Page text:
At the same time as the new station was installed at Fort Clayton, a relay station was installed at Fort Gulick on the Atlantic coast of the Canal Zone. This station radiated with 1 kW on 1420 kHz. Then in 1948, the entire facility at Fort Clayton was transferred to a permanent home, into Building 209 at this same army barracks.

According to entries in the World Radio TV Handbook, the twin AFRS mediumwave stations located at Fort Clayton and Fort Gulick (or Fort Davis under its newer name) were closed sometime around the year 1971. We would suggest that the programming was still on the air for the next many years, though now only in the standard FM Band 2.

During the short era of military confrontation between the United States and president Manuel Noriega of Panama in December 1989, the United States implemented its psychological warfare procedures under the project title "Operation Just Cause". The active FM station(s?) at the American base(s?) carried programming of special music and information for this purpose, beginning on December 20.

In addition, the Americans activated a mediumwave station (the previous 5 kW AFRS unit?) and it was on the air under the identification slogan, "Radio Liberacion". There was also a mobile radio transmitter on the air under the identification slogan, "Voice of Liberty". These temporary stations ended their service under Operation Just Cause when hostilities culminated a little over a week later, on December 29.

Just a very few QSLs from the AFRS stations in the Panama Canal Zone are known, and these were letters from WVL Quarry Heights on shortwave in the immediate postwar era.

The Calcutta Radio Story: QSL Cards & Letters - 5

In our program today, we present part 5 in the five part series on the wireless and radio history in Calcutta, or Kolkata, area in the Indian state of West Bengal. Calcutta was the capital city for India for a period of time, up until a little over one hundred years ago when the functions of the national capital were transferred to New Delhi.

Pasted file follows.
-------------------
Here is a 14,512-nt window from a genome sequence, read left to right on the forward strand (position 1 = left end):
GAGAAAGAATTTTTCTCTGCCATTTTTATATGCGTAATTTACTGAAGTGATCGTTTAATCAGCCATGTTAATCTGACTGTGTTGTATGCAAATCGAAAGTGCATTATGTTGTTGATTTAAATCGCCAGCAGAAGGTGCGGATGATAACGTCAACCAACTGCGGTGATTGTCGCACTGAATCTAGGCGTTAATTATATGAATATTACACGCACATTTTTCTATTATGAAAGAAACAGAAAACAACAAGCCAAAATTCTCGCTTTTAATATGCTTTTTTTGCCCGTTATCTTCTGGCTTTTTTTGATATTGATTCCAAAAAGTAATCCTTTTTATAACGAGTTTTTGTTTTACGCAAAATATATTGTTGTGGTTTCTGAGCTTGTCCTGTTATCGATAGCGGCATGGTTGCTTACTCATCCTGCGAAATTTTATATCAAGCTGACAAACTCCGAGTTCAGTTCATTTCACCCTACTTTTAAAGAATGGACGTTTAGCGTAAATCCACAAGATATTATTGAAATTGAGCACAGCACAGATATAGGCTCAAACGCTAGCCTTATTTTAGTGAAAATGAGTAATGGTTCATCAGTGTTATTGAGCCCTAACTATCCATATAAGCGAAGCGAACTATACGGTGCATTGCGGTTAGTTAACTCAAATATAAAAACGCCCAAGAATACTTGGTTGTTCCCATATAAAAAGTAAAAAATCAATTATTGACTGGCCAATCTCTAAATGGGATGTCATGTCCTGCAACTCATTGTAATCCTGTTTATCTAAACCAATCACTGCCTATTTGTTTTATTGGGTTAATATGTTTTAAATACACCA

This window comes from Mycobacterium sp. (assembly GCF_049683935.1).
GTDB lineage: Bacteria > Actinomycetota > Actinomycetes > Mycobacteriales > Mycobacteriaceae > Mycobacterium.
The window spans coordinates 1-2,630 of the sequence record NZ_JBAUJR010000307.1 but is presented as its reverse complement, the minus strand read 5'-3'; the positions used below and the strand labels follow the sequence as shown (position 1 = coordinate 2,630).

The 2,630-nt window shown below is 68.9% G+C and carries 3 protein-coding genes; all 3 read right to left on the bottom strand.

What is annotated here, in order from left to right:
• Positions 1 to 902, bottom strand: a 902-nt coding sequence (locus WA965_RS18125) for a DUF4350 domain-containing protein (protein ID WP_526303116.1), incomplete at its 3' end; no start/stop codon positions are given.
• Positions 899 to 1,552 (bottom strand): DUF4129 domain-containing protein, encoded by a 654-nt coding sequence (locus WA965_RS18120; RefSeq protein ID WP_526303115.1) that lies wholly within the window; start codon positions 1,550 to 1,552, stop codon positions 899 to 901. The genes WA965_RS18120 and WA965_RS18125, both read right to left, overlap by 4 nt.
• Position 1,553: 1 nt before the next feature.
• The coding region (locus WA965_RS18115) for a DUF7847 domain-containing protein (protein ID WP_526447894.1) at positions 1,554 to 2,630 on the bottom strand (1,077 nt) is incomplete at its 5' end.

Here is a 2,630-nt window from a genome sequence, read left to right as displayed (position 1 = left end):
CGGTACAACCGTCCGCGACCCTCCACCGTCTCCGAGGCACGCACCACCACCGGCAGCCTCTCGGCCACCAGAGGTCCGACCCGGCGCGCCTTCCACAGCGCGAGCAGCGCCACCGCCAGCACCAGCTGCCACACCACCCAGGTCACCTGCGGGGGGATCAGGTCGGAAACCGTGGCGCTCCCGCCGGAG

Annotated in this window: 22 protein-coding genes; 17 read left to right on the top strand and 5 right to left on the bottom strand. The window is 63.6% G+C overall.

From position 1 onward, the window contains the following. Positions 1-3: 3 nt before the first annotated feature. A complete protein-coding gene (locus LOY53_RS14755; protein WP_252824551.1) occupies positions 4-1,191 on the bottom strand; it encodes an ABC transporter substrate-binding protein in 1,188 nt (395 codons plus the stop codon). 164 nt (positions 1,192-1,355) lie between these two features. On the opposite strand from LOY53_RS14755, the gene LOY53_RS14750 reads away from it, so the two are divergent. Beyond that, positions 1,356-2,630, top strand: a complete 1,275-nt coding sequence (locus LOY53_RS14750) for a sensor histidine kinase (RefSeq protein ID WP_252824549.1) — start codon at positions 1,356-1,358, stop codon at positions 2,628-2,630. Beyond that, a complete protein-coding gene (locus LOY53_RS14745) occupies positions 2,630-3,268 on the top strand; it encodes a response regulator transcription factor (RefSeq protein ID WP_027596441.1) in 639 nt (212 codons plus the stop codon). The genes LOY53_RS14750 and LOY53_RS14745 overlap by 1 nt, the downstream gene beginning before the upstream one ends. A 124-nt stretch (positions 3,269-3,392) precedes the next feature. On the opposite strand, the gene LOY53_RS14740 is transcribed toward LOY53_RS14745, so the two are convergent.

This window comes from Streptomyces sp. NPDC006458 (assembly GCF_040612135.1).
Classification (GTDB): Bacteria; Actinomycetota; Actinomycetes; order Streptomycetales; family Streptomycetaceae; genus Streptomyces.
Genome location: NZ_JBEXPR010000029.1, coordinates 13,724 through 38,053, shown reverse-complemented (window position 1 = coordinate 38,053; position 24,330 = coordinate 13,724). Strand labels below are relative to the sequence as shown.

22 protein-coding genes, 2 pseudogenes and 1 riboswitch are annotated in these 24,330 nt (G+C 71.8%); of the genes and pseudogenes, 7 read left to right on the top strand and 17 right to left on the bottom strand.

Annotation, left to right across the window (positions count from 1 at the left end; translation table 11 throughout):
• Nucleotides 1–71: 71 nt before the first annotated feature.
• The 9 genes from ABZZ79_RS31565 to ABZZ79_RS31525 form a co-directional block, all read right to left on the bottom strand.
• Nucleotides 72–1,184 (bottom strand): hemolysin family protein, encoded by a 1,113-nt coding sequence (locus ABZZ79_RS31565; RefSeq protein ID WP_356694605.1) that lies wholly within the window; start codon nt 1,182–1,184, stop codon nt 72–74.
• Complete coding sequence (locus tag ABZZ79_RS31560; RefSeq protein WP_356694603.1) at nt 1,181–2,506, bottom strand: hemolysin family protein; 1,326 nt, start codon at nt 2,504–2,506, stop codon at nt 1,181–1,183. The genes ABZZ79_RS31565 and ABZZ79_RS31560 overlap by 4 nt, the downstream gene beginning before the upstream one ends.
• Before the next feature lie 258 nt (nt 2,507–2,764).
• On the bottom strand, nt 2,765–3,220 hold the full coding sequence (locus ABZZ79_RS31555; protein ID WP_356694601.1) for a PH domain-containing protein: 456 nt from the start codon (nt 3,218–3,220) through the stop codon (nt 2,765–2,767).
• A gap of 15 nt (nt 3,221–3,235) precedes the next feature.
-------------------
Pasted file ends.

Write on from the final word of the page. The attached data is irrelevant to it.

In this our final report on the Kolkata scene, we draw attention to the many QSL cards and letters that have been issued by All India Radio in Kolkata. The QSL collection in Indianapolis holds more than 300 QSL cards and letters from Indian radio broadcasting stations, and more than 30 are from Kolkata itself.

The oldest Calcutta QSL is dated in the year 1935. It is a letter addressed to an international radio monitor who was living in Christchurch New Zealand. The small style letterhead itself states that it was issued by the Calcutta Station of the Indian State Broadcasting Service and this was in the era before the now familiar All India Radio was established. At the time, station VUC was on the air mediumwave with 2.5 kW on 810 kHz and with 2 kW on 6110 kHz, though the QSL letter does not specify which outlet was logged by the listener in New Zealand.

Next, VUC issued a Form Letter QSL and our copy is dated in 1938 when the shortwave unit VUC2 was operating at 10 kW with a daily schedule of 4850 kHz morning and evening and 9530 kHz during the day. Their first QSL card was the Silver Logo network card which showed Calcutta with the same three frequencies, mediumwave and shortwave.

In the 1970s, AIR Calcutta was issuing picture postcards with the QSL text in the left panel on the address side of the card. Those cards issued from Calcutta showed local Calcutta scenes, such as the Howrah Bridge and the Victoria Memorial. Those cards issued from the AIR headquarters in New Delhi on behalf of Calcutta portrayed any number of colorful scenes all throughout India. Many of the other Kolkata QSL cards in the Indianapolis Heritage Collection are self-prepared Postal Cards with the QSL text rubber stamped onto the blank side.

We should also mention that the Calcutta-Kolkata QSL cards verify some twenty different mediumwave, shortwave and FM channels with power ratings ranging from 2.5 kW through 10, 20 and 50 kW, up to 1,000 kW over a period of 3/4 of a century.